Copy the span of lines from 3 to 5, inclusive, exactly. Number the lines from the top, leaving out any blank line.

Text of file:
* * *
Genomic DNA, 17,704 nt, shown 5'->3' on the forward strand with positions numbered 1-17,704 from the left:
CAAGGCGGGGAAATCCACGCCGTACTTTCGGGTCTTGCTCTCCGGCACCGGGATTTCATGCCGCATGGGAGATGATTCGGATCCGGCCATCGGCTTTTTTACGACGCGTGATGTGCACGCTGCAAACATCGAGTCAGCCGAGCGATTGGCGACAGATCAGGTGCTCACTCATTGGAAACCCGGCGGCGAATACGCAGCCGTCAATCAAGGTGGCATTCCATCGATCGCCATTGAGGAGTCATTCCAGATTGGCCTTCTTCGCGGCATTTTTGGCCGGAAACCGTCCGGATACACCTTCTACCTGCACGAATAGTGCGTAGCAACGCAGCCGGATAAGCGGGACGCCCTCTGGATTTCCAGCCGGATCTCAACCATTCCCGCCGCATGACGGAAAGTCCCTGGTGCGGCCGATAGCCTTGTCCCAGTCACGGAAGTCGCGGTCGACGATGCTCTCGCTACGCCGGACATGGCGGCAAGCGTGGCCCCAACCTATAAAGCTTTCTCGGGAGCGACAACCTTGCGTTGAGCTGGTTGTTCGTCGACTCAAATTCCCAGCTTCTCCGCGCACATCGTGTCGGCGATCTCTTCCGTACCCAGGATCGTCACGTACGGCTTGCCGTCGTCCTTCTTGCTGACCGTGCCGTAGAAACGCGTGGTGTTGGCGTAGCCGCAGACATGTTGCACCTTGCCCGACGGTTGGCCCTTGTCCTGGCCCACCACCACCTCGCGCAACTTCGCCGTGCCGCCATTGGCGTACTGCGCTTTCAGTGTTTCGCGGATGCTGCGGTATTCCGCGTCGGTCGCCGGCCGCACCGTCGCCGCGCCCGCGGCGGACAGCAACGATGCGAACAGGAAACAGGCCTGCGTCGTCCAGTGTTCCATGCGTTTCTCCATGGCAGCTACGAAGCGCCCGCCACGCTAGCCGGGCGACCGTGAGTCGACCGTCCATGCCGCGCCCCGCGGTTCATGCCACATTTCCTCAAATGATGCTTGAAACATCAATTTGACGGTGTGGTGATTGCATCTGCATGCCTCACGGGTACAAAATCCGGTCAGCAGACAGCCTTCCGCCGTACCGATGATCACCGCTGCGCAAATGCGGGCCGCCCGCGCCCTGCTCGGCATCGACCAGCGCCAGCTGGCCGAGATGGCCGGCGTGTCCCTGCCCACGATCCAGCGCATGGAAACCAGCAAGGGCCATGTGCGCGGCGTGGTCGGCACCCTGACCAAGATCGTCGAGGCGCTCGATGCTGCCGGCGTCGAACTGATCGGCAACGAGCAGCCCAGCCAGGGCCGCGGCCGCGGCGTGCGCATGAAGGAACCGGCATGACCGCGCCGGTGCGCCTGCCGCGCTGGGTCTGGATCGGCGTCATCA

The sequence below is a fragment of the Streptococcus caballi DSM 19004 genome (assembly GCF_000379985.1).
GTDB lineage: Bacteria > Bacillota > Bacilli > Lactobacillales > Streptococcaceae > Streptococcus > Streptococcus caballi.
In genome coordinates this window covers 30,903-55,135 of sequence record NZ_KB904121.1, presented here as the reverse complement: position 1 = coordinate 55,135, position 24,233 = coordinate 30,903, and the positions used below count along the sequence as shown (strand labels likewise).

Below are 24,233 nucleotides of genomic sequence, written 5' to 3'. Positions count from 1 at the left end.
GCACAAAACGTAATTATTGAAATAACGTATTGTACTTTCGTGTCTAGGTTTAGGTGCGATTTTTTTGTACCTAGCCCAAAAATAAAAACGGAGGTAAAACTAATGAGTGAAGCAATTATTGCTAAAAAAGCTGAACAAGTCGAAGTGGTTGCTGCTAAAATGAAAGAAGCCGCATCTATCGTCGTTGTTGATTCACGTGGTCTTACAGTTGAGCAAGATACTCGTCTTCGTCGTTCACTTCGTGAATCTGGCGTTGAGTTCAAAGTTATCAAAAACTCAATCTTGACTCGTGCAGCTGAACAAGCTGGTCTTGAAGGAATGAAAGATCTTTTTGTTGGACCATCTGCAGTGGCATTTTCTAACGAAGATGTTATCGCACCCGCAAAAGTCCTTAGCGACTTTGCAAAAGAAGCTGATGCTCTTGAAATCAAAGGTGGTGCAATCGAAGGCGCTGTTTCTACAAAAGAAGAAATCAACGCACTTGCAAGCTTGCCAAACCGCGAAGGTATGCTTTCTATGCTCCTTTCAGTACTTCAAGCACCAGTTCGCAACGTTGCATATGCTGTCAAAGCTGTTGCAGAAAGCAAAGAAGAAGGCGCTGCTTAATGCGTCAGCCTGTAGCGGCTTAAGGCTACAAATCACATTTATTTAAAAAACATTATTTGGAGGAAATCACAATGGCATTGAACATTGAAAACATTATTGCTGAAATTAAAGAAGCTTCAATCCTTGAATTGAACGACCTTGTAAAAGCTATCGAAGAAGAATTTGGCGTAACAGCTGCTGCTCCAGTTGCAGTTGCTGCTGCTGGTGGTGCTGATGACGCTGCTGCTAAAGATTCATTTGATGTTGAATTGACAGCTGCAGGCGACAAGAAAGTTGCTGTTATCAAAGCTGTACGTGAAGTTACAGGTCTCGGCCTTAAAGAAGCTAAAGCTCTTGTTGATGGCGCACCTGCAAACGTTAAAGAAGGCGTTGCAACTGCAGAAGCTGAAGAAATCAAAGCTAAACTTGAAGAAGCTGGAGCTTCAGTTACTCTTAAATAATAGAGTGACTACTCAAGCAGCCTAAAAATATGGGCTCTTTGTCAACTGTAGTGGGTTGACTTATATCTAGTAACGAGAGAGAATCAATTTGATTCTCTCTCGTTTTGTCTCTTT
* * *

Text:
The sequence below is a fragment of the Streptococcus caballi DSM 19004 genome (assembly GCF_000379985.1).
GTDB lineage: Bacteria > Bacillota > Bacilli > Lactobacillales > Streptococcaceae > Streptococcus > Streptococcus caballi.
In genome coordinates this window covers 30,903-55,135 of sequence record NZ_KB904121.1, presented here as the reverse complement: position 1 = coordinate 55,135, position 24,233 = coordinate 30,903, and the positions used below count along the sequence as shown (strand labels likewise).